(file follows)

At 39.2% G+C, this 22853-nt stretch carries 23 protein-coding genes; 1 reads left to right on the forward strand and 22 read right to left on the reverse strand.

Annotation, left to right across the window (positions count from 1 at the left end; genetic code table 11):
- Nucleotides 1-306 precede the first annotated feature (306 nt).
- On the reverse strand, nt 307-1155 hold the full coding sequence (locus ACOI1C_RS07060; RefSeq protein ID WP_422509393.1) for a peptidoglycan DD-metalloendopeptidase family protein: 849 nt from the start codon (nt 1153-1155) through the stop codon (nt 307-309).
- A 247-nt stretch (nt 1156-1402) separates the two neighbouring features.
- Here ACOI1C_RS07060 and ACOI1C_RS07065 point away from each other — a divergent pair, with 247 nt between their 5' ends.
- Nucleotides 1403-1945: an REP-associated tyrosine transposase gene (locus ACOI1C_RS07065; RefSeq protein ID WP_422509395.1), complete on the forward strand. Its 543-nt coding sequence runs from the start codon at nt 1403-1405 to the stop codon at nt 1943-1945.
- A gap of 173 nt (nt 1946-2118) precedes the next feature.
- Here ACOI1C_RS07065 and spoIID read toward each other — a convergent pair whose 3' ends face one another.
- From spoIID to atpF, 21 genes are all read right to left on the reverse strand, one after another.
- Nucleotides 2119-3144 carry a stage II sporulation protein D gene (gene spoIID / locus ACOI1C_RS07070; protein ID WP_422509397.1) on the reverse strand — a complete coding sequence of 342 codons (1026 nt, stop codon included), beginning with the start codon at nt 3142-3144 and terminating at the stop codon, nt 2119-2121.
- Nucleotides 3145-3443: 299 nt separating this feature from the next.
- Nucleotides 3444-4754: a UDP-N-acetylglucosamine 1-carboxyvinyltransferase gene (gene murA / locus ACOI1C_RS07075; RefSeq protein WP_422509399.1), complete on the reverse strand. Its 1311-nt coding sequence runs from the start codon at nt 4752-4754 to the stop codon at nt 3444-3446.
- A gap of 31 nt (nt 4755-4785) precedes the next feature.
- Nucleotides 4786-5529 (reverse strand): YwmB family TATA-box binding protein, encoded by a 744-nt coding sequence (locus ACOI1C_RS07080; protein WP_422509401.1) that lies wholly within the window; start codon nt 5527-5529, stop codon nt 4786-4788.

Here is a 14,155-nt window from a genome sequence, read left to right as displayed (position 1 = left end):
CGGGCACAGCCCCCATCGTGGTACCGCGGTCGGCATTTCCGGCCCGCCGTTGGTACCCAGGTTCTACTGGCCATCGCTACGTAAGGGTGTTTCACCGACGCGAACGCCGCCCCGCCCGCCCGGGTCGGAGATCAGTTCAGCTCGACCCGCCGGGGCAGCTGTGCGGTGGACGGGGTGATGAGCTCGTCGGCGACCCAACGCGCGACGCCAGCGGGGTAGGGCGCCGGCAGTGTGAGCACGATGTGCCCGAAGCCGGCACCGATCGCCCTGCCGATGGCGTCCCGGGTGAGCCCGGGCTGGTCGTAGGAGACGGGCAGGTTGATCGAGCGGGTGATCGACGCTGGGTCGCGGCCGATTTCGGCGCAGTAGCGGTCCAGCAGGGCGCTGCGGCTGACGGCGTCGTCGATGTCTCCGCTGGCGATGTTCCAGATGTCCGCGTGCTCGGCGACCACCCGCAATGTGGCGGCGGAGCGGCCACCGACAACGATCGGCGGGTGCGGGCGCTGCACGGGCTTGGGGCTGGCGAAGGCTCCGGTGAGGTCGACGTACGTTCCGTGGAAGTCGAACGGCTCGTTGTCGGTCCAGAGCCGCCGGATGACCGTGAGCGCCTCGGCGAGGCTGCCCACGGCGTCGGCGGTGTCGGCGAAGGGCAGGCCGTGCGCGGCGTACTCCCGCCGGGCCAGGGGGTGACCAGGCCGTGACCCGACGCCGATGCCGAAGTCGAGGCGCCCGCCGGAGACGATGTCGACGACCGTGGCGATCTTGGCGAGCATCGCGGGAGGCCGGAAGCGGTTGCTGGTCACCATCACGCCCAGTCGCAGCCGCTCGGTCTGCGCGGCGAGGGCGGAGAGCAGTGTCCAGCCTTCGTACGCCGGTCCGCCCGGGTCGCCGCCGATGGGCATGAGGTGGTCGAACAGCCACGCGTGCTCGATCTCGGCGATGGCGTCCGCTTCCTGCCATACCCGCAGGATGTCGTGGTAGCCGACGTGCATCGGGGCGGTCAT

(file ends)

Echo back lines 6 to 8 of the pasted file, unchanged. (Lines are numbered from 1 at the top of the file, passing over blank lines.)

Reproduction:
- Here ACOI1C_RS07060 and ACOI1C_RS07065 point away from each other — a divergent pair, with 247 nt between their 5' ends.
- Nucleotides 1403-1945: an REP-associated tyrosine transposase gene (locus ACOI1C_RS07065; RefSeq protein ID WP_422509395.1), complete on the forward strand. Its 543-nt coding sequence runs from the start codon at nt 1403-1405 to the stop codon at nt 1943-1945.
- A gap of 173 nt (nt 1946-2118) precedes the next feature.